• 1 decade ago

    I'm not anything that could be considered transgender... but this is how I view the situation:

    A transsexual is somebody who underwent surgery to change their gender because they were basically born the opposite gender they feel they should be.

    They are also transgender because transgender is an umbrella term in which every group that crosses male and female traits/genders/etc. is housed. (Yes you are a man/woman and you're not mixing traits or genders, but you were born, genetically, the opposite and changed it is the point) I would never refer to a transsexual as a transgender because I'm convinced they are the same as a drag queen/king, crossdresser, genderqueer, or anything else.

    I fail to see why everybody answering is making such a blow up gigantic huge deal about this. Then again... I'm just bisexual so I really can't relate.

    The point is, I agree with the asker. I don't see transgender as a negative term at all, nor do I know anybody who would assume transgender meant you were plethora of different things grouped together as one.

    They're just words. It's like saying a square is a rectangle, but a rectangle isn't a square. A transsexual can be transgender, but not all transgenders are transsexuals.

    I can understand that this is a sensitive issue for a lot of people, but getting worked up like this and making this little issue over words a huge deal is what makes transgender a negative, insulting word. Not the media alone, not ignorant people who don't know any better, not transsexuals who are okay being referred to as transgender.

    Point is, I can assure you the majority of the general public does not view all of these different things as the same because of a single word. Hell, they don't view them as the same anyway! They might not all understand the reasons behind the behavior, but they sure as hell aren't too stupid to realize there's a huge difference between somebody who gets a sex change and somebody who is straight but wears the other gender's clothing.

    YOU (not the asker, but some answerers) are making this a negative thing by letting something as small as word, semantics, a huge deal.

  • 1 decade ago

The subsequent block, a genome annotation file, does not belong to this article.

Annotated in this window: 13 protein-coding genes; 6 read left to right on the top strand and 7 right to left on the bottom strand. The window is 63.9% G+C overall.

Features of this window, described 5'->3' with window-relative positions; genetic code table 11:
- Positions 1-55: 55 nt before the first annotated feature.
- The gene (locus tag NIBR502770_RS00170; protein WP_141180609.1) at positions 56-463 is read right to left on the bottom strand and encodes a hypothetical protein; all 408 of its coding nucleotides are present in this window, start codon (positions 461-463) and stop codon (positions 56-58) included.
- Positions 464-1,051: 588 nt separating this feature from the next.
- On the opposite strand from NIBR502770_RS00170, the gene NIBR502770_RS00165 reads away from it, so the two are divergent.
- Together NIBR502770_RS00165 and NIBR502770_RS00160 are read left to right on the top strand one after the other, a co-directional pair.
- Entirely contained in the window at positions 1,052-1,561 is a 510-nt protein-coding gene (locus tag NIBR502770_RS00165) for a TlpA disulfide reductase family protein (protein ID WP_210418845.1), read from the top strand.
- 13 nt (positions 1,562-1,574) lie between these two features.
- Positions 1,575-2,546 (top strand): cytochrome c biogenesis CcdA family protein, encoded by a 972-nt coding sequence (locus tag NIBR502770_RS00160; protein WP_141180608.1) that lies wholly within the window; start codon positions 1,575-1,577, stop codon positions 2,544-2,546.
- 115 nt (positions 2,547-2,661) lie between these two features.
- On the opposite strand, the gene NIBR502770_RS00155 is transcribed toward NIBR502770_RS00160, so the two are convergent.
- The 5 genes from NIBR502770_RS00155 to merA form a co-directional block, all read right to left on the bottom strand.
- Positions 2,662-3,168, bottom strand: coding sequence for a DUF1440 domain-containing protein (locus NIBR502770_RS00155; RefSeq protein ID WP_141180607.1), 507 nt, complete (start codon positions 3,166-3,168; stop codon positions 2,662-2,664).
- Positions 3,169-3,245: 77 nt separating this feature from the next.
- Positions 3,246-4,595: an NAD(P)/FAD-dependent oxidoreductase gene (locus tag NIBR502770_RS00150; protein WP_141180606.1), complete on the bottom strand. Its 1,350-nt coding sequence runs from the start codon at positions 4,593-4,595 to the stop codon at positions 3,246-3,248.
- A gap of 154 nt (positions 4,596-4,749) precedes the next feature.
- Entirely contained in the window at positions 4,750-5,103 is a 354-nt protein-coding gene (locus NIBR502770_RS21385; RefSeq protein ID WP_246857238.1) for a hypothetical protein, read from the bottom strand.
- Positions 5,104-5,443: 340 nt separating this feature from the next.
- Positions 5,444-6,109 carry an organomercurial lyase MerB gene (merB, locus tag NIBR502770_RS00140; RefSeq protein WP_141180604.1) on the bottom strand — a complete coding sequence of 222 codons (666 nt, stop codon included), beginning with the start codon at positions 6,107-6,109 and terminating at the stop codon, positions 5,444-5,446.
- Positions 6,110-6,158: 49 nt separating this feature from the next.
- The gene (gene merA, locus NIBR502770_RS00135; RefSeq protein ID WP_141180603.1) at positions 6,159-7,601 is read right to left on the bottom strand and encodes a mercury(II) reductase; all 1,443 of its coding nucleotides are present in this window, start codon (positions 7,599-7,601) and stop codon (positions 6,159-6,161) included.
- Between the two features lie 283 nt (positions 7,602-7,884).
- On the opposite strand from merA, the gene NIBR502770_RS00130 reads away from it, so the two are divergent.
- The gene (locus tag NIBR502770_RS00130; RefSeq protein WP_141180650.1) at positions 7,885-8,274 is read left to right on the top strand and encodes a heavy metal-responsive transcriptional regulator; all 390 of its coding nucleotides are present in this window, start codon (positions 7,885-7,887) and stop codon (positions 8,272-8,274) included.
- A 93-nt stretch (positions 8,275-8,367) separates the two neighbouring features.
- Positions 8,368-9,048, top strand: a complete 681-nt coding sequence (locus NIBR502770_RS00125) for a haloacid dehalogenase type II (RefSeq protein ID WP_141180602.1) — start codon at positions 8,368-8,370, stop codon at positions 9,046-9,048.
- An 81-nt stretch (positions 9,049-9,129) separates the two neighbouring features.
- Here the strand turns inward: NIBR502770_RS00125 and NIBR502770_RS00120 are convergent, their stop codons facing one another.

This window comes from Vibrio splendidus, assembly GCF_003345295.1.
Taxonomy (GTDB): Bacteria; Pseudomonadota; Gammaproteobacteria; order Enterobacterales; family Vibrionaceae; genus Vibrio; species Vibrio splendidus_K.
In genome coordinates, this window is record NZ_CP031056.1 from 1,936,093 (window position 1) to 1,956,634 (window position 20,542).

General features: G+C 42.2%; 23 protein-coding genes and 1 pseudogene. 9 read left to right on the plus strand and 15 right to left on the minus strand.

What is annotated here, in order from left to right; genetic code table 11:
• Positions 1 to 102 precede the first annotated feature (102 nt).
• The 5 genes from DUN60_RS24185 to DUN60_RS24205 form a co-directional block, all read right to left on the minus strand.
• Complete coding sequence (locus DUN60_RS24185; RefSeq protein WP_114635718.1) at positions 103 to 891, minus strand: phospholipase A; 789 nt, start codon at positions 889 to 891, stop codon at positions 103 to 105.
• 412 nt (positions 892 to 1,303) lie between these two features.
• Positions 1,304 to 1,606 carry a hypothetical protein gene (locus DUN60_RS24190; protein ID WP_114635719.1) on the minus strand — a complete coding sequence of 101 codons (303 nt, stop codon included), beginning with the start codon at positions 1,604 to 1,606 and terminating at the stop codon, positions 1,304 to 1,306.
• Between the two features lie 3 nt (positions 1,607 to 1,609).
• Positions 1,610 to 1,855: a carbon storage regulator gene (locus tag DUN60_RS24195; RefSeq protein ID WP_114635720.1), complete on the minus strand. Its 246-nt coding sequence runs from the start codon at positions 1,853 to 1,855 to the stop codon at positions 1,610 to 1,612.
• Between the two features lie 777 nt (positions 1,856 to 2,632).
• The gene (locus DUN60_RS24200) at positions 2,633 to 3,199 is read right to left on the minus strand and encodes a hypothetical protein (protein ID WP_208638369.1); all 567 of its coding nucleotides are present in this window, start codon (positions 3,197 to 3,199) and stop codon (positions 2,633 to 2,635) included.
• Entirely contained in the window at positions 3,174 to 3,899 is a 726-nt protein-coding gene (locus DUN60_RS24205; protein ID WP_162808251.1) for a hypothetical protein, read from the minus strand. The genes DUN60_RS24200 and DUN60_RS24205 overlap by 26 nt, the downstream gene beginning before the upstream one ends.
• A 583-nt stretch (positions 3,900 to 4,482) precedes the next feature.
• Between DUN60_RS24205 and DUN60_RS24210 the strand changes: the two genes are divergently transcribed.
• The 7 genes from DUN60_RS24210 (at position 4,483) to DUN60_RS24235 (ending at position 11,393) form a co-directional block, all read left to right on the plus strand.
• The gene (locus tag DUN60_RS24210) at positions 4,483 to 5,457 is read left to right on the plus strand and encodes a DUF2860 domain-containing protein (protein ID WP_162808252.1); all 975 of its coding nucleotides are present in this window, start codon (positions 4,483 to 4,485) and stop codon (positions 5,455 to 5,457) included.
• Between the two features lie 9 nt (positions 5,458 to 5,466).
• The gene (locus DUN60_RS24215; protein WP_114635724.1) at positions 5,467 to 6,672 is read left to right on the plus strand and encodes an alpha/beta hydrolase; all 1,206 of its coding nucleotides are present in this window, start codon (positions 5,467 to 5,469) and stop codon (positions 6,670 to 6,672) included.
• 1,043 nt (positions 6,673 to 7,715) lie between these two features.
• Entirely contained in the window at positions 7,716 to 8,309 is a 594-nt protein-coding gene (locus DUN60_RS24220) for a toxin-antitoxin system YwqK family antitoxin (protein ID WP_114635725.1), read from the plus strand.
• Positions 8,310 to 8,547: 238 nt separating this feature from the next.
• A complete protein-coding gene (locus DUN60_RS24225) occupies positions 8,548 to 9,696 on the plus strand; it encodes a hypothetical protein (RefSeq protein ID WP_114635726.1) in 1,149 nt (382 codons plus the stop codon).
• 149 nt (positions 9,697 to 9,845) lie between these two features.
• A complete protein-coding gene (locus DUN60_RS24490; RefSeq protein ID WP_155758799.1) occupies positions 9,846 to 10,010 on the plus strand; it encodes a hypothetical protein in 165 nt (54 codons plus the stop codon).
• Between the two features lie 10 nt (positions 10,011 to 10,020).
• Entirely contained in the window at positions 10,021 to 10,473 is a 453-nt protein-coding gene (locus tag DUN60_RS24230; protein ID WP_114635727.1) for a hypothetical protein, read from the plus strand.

blah, it sounds like you need to learn the difference between Umbrella term and sub categories

    It would be like calling you a cripple because you have Multiple Sclerosis, then locking you up in a mental institution, saying that you were the same as all of the other unwanted wackos..

    No, I'm sorry like the above example, Transgender is a term which was coined by someone who happened to be very anti transsexual, his assumed name was Virgina Prince, he as transvestite disliked the social ramifications of the term Transvestite, thus coined transgender.

    then around 10 years ago now, the Gay and Lesbian Community, while attempting to gain social political power decided to include Bi-sexual, and Transgender..

    once again, transgender an umbrella term, strictly every gender variance excluding Intersexed and transsexuals, both legit medical issues, "not" sexual preferences.

    really until recently, the only reason the gay and lesbian community have attempted to encompass intersexed and transsexual people for social and political power, sadly that power has been abused and opening transsexual/intersexed people to even more discrimination by the not only the heterosexual community but also the gay and lesbian community..

    if you don't believe me look at the gay movement history in the United States starting, in the late 60's all the way to today.

    Source(s): Woman Born Intersexed/transsexual - 1st year law student.
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  • Keli
    Lv 4
    1 decade ago

    VERY GOOD QUESTION!

    I've been around the tg/ts community for quite some time and have witnessed first hand how the definitions evolved.

    Many people are ambivalent about the differences between transgender and transsexual. I have seen many young trangenders and transsexuals use the term "transgender" and "transsexual" interchangeably and it's understandable, since you weren't around when these terms were coined. However, most "old timer" transsexuals still differentiate the two. But each individual truly defines him or herself.

    I can only define the terms with respect to legal and medical terminology and give you a little history as to how the terms came about. I've tried to simplify this the best way that I can. I apologize for the lengthy explanation.